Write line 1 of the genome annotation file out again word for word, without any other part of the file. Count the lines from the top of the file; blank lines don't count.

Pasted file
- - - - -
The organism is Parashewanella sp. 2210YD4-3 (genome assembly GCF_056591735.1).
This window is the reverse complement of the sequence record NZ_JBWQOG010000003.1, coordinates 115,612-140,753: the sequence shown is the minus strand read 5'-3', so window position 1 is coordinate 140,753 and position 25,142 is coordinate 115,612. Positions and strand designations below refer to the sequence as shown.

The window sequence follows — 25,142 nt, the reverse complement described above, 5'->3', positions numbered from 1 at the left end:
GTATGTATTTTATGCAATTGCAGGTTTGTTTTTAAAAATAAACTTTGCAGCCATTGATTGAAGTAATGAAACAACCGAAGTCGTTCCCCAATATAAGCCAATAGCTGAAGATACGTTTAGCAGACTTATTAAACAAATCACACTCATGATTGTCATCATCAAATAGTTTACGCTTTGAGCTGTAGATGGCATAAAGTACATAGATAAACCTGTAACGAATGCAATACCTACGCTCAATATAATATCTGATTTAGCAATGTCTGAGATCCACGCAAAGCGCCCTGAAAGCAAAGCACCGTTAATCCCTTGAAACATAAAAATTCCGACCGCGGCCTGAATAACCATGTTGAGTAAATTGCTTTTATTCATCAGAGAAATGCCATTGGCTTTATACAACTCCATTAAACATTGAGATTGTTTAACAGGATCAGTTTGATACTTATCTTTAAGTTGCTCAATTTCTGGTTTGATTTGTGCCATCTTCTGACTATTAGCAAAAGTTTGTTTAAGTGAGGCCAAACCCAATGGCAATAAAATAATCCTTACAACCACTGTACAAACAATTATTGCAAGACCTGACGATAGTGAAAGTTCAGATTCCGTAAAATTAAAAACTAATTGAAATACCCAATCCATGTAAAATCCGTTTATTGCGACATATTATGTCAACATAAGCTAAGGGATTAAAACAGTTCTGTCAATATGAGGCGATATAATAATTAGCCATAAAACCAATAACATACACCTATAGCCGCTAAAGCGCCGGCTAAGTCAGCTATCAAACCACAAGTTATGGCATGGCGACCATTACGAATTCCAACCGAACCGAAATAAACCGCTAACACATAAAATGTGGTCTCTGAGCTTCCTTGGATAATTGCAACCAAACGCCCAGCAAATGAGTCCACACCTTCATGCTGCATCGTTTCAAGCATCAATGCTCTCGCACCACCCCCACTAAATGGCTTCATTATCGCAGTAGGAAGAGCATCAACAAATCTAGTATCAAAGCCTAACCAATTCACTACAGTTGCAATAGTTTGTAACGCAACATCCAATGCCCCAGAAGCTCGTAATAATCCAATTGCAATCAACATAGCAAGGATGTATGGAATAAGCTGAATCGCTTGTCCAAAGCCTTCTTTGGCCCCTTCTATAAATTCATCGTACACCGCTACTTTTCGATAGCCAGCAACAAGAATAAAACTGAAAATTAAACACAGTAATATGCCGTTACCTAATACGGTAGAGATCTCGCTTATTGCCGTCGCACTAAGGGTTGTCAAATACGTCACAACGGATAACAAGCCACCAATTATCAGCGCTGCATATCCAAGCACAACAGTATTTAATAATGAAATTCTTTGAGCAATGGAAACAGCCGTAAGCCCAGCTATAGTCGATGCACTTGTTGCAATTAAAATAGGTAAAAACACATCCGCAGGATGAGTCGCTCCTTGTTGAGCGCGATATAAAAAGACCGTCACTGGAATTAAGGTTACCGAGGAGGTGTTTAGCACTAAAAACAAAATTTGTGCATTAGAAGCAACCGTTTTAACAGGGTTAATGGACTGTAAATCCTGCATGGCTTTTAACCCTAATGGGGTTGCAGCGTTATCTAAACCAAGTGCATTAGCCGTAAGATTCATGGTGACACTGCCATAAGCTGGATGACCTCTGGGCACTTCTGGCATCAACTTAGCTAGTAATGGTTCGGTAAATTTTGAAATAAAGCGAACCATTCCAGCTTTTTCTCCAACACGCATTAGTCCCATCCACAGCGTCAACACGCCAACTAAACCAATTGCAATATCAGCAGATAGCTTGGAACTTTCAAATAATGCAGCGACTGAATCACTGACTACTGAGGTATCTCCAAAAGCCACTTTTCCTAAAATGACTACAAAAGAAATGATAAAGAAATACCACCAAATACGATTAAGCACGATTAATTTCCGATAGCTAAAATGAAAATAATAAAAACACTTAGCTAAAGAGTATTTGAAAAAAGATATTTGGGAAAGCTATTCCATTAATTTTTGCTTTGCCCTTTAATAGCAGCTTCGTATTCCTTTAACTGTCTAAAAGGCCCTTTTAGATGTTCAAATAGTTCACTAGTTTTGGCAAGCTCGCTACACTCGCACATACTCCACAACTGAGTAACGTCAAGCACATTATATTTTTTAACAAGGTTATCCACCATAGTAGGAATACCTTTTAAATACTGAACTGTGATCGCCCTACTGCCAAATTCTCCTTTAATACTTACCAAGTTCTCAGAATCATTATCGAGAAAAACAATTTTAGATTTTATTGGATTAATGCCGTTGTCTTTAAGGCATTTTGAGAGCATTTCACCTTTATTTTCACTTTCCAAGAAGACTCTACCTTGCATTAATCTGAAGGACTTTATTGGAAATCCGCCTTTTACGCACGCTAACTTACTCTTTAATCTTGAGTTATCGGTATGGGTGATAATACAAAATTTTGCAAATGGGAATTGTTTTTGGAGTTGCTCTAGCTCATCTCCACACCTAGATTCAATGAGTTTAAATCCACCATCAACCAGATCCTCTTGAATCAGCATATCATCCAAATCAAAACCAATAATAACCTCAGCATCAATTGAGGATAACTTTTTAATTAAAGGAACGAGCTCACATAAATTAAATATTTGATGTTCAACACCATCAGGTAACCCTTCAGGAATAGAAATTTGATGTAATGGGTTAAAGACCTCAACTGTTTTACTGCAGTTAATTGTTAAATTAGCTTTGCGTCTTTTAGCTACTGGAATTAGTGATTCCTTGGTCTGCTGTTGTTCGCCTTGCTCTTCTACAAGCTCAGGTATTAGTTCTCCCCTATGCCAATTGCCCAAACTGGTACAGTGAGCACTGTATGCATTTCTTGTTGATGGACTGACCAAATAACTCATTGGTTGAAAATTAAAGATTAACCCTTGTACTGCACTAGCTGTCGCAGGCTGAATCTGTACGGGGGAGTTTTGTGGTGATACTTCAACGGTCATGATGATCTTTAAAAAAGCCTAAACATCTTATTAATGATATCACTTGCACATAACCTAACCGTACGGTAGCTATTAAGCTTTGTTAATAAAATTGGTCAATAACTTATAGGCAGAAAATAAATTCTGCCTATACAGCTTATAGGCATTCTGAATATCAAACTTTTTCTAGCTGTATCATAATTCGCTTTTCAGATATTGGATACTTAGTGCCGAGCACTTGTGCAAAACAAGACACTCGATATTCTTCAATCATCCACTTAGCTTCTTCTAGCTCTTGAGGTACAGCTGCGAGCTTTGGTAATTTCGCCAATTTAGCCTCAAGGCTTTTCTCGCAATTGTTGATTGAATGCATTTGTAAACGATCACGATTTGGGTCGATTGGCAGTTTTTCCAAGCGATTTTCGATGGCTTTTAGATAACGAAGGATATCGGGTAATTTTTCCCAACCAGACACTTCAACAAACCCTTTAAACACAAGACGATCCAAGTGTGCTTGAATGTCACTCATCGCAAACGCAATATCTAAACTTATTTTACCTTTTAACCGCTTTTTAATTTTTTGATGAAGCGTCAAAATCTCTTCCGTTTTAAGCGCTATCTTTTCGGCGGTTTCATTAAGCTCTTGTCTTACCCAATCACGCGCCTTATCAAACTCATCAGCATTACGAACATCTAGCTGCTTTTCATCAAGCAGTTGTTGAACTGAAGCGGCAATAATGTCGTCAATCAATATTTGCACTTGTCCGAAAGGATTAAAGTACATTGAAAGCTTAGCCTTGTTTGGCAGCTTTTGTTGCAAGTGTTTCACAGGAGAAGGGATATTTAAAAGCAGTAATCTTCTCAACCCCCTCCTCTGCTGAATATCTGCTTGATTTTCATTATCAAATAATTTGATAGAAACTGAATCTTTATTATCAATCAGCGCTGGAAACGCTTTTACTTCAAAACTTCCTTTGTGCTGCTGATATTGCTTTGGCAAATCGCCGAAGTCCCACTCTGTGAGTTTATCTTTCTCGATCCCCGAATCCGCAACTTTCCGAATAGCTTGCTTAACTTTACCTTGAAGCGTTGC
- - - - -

The organism is Parashewanella sp. 2210YD4-3 (genome assembly GCF_056591735.1).